Phoenix’s first review

Phoenix and the Darkness of WolvesSome of my small press associates have been talking about awards already, what with the Aurealis Awards just dusted and the Australian-hosted Hugos coming soonish. It seems all the talk in the novella category is centred on Peter M. Ball’s Horn and Paul Haines’ Wives, which is fair enough, because they’re both fine stories, each have the Aussie small press social media machine rah rah-ing for them, and both were nominated for (or in Paul’s case, won) an Aurealis Award.

I will get to discussing my favourites for the Ditmar Awards later this year, but I’ll use this post as a placeholder to mention Andrew McKiernan’s fine novelette “The Message” from Midnight Echo #2 (while shorter) is also worthy of mention in the company of these other works. I’ll also put forward my own novella Phoenix and the Darkness of Wolves, which lacks the network of supporters that Horn and Wives has received but is probably the strongest piece of fiction I’ve had published to date.

Compounding Phoenix’s outsider status is the fact it was published in December and was not entered into the Aurealis Awards. It is also not eligible for the Australian Shadows Award (as I’m the director and all my work has been excluded).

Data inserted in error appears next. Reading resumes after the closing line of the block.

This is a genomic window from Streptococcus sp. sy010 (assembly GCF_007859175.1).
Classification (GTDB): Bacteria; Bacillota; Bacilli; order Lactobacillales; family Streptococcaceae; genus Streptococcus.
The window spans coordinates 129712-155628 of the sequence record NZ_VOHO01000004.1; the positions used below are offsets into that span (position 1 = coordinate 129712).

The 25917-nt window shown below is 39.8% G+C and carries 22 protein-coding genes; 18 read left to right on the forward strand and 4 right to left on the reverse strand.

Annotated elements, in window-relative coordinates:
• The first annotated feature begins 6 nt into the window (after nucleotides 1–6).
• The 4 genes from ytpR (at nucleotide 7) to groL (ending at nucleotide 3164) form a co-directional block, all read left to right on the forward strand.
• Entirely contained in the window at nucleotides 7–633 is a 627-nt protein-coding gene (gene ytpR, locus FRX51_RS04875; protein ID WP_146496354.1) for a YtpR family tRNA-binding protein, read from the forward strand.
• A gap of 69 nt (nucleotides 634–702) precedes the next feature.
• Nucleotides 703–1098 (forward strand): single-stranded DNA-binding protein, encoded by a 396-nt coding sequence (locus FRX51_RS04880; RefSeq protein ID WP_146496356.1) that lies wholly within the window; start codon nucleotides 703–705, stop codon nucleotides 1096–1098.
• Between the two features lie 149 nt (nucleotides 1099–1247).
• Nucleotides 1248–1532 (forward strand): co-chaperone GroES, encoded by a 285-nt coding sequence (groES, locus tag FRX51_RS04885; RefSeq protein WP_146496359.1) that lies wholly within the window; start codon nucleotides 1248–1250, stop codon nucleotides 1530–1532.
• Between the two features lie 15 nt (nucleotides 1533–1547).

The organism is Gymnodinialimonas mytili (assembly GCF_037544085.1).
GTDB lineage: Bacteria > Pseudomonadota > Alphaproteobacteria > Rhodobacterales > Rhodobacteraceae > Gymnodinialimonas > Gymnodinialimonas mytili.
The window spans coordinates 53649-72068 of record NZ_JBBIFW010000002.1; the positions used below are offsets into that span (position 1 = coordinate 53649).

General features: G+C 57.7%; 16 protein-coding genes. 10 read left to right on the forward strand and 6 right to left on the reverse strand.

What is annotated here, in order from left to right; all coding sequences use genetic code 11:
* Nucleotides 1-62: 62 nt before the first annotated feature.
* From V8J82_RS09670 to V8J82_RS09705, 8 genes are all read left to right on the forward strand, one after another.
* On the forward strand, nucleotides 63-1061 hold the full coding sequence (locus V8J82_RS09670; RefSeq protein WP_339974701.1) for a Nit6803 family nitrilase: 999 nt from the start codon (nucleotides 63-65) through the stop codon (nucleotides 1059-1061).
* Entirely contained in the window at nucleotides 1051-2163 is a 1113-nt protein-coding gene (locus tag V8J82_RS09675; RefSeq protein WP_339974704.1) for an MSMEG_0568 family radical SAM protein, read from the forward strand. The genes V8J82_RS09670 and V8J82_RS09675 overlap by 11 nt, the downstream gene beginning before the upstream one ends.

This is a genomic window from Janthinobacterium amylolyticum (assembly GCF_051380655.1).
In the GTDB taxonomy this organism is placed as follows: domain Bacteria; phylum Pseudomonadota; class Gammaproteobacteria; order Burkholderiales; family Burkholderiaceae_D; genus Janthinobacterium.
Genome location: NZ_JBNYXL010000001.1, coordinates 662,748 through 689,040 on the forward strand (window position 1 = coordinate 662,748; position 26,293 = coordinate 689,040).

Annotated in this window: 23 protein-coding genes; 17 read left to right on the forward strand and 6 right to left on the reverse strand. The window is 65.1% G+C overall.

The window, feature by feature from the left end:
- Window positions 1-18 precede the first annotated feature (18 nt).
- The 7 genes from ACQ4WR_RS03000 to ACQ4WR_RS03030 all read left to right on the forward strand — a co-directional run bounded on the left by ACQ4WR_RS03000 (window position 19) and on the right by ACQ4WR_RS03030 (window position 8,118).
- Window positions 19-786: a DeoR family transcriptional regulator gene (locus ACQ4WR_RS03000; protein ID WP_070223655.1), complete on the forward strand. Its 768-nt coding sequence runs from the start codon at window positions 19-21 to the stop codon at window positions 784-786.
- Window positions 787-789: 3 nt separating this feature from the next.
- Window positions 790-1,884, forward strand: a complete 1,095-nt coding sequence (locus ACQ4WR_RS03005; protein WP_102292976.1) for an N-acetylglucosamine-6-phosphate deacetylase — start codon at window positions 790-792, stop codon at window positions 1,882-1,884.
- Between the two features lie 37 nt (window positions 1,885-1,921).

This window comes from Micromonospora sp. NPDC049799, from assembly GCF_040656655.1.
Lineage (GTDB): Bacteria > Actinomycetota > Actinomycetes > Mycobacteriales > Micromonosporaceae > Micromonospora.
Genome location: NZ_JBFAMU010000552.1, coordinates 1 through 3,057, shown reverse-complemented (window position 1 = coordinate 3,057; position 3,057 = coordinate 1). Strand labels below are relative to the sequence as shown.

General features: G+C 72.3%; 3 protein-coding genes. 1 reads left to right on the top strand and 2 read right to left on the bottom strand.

But yeah, Phoenix is beginning to receive notice, with BT at HorrorScope posting the first review last month. Phoenix is a post-apocalyptic fantasy story, grand and personal at the same time; a story of despair and redemption, but dark enough in places to be harrowing, if not downright horrific. As BT says:

“A richly Australian piece which will strike a chord with any connoisseur of dark tales. This is not a story full of rendered body parts, impatient sex or chilling tension, but it does have a core of vast proportions which lingers with the reader long after the final page has been consumed. Like the country it’s set in, there is an epic scale to all the facets of this easy read.”

If this sounds even vaguely interesting to read, it’s still available as a cheap (less than $3) ebook from publisher Damnation Books or from Amazon [Kindle] [paperback], Scribd [ebook], Tor [paperback], or Barnes & Noble [paperback].

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